In program #3, you will implement a program to sort an int array using two different sorting algorithms. The main function for the program is given below. You will see that you have a hard- coded array, a second array, the size of the array, and function calls to copy array1 into array2, to sort and output array and to sort and output array2. The reason to make a copy of the array is that the two sorts should work on the original, unsorted data, and after sort1 sorts array1, array1 is changed, so we need a copy in array2. All access to the array, as you implement in the copy, sort1, sort2 and output functions, must be solely through pointers and where you move down the array to access its content solely through pointer arithmetic./nvoid main() { int array1 []={10, 3, 6, 5, 9, 2, 1, 7, 4, 8); int array2 [10]; int size=10; copy (array1, array2, size); sort1 (arrayl, size); output (arrayl, size); sort2 (array2, size); output (array2, size); } The two sort functions will implement two of three different sorting algorithms (bubble sort, selection sort, insertion sort). You are to select which two you want to implement. The three sorts are described below in a C-like way although as there is no boolean in C, you would have to work out how to modify the C code. Remember, you must access your arrays by pointer and pointer arithmetic so you will not have notation like a[i] and instead use a pointer, and your for loops will not iterate over numbers from 0 to n, but instead use a pointer and pointer arithmetic. Bubble Sort sorted=false; k=n; while (!sorted) { sorted=true; for (i=0; i<k-1; i++) if (a[i]>a[i+1]) { sorted=false; temp=a[i]; a[i]=a[i+1]; a[i+1]=temp;/nSelection Sort for (i=0; i<n-1; i++) { minPosition=i; } Insert Sort for(j=i+1; j<n; j++) } if (a[j]<a [minPosition]) minPosition=j; temp-a [minPosition]; a [minPosition] =a[i]; a[i]=temp; for (i=1;i<n;i++) { temp=a[i]; location=i-1; while (location>= 0 &&a [location] >temp) { a [location+1] =a [location]; location--; } a [location+1] =temp; In order to change the loops and array references to pointers, you will need to adapt code like the following loop: for (i=0;i<n;i++) printf("%d", a[i]); into code like the following (where p is an int pointer, or int *p): for (p=a; p<a+n;p++) printf("%d", *p); In order to access a [i+1], you would use code like * (p+1). You should only implement one .c file (you may place any # statements and function prototypes into a header file if desired). Your program should have five functions, main, copy, sort1, sort2, output. Once your program is working, change array1 to {10, 9, 8, 7, 6, 5, 4, 3, 2, 1} and rerun your program. Collect both sets of output and paste them at the bottom of your source code in comments and submit the one file.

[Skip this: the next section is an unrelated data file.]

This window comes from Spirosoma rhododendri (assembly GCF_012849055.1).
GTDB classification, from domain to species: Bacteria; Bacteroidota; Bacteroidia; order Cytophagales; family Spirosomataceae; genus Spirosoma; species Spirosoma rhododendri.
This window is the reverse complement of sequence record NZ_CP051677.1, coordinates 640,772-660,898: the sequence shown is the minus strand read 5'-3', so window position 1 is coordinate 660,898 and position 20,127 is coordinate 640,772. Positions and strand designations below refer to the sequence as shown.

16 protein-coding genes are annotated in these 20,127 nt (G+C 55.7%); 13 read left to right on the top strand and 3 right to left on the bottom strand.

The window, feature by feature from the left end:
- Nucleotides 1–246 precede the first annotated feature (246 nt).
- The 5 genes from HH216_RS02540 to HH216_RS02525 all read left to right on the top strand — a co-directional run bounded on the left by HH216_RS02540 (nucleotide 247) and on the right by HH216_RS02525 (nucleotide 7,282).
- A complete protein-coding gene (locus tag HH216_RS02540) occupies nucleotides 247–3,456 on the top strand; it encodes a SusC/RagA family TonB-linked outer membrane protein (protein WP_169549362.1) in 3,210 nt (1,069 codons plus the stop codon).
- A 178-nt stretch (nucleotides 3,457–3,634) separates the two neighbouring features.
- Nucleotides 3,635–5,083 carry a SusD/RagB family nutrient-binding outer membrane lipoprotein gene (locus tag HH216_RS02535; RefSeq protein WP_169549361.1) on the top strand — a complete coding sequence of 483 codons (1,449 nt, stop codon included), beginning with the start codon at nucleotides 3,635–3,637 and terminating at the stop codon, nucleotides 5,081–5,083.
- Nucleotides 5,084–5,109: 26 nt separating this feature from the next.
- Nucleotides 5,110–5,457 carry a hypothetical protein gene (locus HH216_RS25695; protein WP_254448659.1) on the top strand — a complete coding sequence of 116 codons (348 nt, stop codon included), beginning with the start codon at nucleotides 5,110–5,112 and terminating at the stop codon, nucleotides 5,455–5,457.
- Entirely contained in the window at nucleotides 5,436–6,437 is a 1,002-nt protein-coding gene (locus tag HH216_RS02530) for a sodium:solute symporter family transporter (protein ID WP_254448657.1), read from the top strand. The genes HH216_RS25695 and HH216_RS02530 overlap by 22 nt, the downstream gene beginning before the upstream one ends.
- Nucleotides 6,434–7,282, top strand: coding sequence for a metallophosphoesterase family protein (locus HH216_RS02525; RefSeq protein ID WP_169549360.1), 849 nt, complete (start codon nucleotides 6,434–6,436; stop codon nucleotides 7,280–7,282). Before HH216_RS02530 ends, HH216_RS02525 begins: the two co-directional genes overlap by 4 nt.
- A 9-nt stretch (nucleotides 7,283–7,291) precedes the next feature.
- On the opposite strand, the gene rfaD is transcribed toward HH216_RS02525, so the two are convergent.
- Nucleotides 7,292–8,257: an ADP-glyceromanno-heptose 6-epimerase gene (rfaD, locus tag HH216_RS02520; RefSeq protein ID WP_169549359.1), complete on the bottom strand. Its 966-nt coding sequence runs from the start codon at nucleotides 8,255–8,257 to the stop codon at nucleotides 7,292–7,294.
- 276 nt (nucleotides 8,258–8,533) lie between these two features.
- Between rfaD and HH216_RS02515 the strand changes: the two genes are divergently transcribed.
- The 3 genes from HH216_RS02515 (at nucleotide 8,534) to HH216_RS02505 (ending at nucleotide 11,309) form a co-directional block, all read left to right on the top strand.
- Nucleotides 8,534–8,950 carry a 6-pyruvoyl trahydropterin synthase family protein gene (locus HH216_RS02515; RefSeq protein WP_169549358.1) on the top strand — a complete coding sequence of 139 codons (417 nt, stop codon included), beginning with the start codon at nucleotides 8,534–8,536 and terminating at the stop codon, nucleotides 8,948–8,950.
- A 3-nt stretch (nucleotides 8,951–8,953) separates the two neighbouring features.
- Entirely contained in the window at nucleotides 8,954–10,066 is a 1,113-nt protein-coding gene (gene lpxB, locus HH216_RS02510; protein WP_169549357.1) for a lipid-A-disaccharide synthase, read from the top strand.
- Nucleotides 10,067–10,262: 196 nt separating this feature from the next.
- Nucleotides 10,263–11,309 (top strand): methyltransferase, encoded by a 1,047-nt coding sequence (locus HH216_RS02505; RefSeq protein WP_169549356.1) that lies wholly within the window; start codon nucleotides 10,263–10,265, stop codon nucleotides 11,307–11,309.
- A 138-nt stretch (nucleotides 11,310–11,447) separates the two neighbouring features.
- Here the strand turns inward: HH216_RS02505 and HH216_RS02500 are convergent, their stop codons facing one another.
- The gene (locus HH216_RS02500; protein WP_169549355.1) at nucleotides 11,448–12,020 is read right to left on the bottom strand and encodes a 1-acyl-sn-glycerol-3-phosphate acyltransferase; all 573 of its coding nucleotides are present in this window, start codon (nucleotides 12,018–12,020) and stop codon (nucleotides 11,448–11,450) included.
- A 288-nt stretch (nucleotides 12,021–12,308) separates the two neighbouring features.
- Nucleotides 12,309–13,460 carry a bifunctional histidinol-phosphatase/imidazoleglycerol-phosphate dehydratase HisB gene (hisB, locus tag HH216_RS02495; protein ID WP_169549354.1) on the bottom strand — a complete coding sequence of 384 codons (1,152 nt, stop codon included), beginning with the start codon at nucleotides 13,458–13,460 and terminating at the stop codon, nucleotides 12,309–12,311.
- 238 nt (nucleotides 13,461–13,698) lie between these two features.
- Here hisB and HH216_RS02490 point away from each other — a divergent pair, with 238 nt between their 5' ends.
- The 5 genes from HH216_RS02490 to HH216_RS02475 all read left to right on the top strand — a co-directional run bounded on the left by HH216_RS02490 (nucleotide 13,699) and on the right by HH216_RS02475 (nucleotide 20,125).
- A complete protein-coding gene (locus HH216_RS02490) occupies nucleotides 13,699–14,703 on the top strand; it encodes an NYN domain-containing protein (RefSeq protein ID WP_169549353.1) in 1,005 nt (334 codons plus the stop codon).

Fig: 1

Fig: 2

Fig: 3